"Because it will be through demonstrated achievement and erosion of very unconscious biases that are quite strong.

"I've not normally been an advocate of affirmative action, but sometimes, for a period of time, there should be some sort of quota introduced until that becomes the norm."

Naera said single-sex schools were one of the possible solutions to improving women's outcomes at university and in the workplace.

"Knowing girls who come in from single sex schools, they most certainly come in with an edge. They haven't had the opportunity to be peer-to-peer with young men, so what they know is that they are good at everything."


Mechanical engineering student Mackenzie Round is one of a slowly-growing group of women going into STEM subjects. Photo / Jason Oxenham
Mechanical engineering student Mackenzie Round is one of a slowly-growing group of women going into STEM subjects. Photo / Jason Oxenham

Mackenzie Round knows what it feels like to be in the minority.

As a fourth-year mechanical engineering student at the University of Auckland, the 22 year-old is usually the only woman in her tutorials.

"When I was first year, I was very overwhelmed by most of my classes being male-dominated. Everywhere I looked there were boys."

During her first year's summer break, she took an internship at a small family-owned factory to get some experience of the manufacturing industry.

"They'd never had a student before. It was 30 males working on the factory floor and I just come along in my overalls and steel caps and I'm like 'Hi everyone, how's it going?'."

Round is one of a slowly-growing group of women heading into Stem (science, technology, engineering and mathematics) subjects in New Zealand.

More than half of New Zealand girls express a strong interest in Stem subjects at school. A much smaller proportion of them actually pursue those subjects at university. And fewer still get jobs in these areas. Women make up just 23 per cent of the IT sector and 13 per cent of the engineering industry. And just a fraction of those – around one in 10 - are Māori or Pacific women.

New technology and changes in the workplace mean that Stem fields are where the most jobs will be in future. The Ministry of Business, Innovation and Employment lists civil engineers, science technicians, software developers, farm managers, and agricultural and forestry scientists as among the most in-demands jobs in the country.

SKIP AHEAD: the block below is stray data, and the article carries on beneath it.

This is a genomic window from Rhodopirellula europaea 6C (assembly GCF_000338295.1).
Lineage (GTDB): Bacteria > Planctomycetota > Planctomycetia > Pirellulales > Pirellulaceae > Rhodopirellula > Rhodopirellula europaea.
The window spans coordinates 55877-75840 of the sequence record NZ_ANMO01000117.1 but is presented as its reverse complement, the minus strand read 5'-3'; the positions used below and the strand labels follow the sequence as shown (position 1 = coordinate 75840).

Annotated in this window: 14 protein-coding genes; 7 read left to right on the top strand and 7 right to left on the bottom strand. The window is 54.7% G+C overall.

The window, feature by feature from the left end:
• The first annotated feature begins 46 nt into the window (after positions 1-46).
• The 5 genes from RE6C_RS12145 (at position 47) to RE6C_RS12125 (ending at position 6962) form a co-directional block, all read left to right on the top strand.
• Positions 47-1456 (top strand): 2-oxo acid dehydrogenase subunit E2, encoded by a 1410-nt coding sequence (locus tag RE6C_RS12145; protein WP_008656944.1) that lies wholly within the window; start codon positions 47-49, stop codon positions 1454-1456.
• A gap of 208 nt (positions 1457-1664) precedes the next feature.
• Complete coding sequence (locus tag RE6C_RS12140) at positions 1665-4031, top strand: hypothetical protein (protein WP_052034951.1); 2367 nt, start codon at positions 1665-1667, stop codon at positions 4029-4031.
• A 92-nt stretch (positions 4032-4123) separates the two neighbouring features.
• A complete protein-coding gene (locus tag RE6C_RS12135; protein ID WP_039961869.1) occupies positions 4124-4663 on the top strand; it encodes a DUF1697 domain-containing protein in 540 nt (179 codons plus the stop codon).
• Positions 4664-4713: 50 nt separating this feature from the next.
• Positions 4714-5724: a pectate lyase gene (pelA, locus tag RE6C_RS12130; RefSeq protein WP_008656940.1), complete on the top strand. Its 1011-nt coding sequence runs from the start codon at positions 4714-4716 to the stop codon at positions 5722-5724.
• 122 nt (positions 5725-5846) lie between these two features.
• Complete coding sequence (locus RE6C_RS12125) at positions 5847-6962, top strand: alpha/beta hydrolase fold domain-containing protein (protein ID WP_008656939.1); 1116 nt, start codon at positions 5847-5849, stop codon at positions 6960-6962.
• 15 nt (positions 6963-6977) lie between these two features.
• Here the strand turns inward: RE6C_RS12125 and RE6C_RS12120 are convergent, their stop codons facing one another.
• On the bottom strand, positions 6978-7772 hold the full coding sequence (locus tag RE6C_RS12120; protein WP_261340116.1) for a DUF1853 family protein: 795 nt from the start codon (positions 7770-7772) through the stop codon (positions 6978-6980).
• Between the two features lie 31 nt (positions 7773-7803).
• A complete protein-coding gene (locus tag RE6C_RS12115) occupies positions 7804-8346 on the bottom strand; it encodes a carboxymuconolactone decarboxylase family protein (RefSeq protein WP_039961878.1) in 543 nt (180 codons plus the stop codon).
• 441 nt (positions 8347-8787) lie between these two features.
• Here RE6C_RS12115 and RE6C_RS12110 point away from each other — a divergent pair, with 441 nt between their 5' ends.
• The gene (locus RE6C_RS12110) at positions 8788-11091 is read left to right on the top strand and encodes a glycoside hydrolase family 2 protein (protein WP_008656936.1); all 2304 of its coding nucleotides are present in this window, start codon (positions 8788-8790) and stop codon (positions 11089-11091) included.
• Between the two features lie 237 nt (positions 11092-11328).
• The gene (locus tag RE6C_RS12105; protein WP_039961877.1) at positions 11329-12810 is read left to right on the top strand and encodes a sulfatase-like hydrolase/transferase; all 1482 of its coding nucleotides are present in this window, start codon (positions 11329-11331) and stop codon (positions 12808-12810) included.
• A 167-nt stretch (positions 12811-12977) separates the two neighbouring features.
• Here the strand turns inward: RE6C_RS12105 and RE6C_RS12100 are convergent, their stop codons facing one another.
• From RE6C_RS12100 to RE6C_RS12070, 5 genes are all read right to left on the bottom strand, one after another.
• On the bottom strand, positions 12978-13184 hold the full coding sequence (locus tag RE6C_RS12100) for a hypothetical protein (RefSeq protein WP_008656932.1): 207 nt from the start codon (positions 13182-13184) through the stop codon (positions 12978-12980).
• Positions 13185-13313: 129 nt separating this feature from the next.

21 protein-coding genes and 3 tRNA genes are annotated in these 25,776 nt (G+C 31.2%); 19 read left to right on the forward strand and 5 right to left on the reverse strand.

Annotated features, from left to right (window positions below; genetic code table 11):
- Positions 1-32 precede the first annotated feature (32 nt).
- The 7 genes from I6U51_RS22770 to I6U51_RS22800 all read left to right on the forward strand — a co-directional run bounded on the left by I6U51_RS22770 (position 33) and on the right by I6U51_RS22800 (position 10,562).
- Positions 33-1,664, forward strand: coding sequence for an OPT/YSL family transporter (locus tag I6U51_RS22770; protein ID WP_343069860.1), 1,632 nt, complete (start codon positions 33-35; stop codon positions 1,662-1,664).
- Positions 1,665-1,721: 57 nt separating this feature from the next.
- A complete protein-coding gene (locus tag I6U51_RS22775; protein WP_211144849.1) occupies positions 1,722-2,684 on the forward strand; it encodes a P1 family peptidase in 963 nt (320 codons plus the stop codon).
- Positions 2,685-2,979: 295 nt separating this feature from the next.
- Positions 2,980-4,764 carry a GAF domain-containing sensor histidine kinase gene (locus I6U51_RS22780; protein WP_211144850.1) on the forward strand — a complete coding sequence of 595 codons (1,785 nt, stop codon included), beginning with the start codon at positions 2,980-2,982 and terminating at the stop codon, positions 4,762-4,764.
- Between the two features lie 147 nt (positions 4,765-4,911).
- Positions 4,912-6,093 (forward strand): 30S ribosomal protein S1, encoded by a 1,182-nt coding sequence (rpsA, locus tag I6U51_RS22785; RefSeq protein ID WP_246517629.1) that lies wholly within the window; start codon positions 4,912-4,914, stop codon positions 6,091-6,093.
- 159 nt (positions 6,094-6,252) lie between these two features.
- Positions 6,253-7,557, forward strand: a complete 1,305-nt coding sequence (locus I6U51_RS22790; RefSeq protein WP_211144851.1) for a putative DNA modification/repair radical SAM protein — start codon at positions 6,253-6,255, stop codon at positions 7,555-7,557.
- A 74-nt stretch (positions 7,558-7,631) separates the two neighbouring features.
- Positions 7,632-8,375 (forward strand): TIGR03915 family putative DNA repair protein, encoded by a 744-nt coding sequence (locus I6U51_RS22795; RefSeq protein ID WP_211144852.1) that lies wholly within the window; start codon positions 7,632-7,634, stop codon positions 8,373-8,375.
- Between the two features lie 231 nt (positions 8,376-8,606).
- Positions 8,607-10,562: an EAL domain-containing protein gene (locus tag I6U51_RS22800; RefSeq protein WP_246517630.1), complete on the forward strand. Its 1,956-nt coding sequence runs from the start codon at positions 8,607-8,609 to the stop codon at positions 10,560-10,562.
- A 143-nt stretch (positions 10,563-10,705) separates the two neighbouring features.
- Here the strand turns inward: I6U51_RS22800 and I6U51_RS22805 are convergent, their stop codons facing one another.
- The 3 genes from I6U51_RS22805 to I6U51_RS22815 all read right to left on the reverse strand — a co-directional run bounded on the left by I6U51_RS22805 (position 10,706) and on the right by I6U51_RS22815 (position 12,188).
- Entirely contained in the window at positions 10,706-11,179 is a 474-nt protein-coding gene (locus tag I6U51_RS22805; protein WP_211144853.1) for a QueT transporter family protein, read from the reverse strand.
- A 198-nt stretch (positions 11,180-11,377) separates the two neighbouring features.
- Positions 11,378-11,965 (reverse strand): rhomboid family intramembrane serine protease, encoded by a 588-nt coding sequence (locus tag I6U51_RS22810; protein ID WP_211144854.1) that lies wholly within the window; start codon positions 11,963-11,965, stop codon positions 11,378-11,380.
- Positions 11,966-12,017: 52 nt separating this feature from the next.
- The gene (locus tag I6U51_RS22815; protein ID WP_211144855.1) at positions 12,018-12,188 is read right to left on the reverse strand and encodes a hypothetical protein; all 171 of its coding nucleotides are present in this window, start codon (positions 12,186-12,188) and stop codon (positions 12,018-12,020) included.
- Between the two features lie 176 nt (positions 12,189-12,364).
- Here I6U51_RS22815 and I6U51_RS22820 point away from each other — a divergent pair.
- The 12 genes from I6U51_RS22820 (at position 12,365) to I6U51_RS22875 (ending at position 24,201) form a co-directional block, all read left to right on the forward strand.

Round cites her supportive school environment at Baradene College as major factor for her going into engineering.

"I loved physics and maths at high school, and it was at an all-girls school which was really encouraging. There was a lot of support from my teachers, who said 'You can do this'.

"I think some people from co-ed schools struggle with that a little bit."

She had to take a maths paper outside of school to meet the entry requirements for engineering. Just four of her peers made the same choice of degree.

Despite the initial culture shock at engineering school, she quickly found her feet.

"I think that growing up I obviously had a lot of girls around me. Getting here, all these boys also think they can do it and why would I be better than them? But once you start realising that you can keep up with the boys, it becomes a lot easier."

Round has already secured a job at Auckland-based engineering firm Beca, which she said was trying to increase its intake of woman graduates.

Ministry of Education figures show that men with a Bachelor of Engineering degree with typically earn nearly $5000 more than women in their first year after study.

"It's a genuine concern," Round said. "I don't think I'll ever let it go under the radar, I'll always stand up to something like that."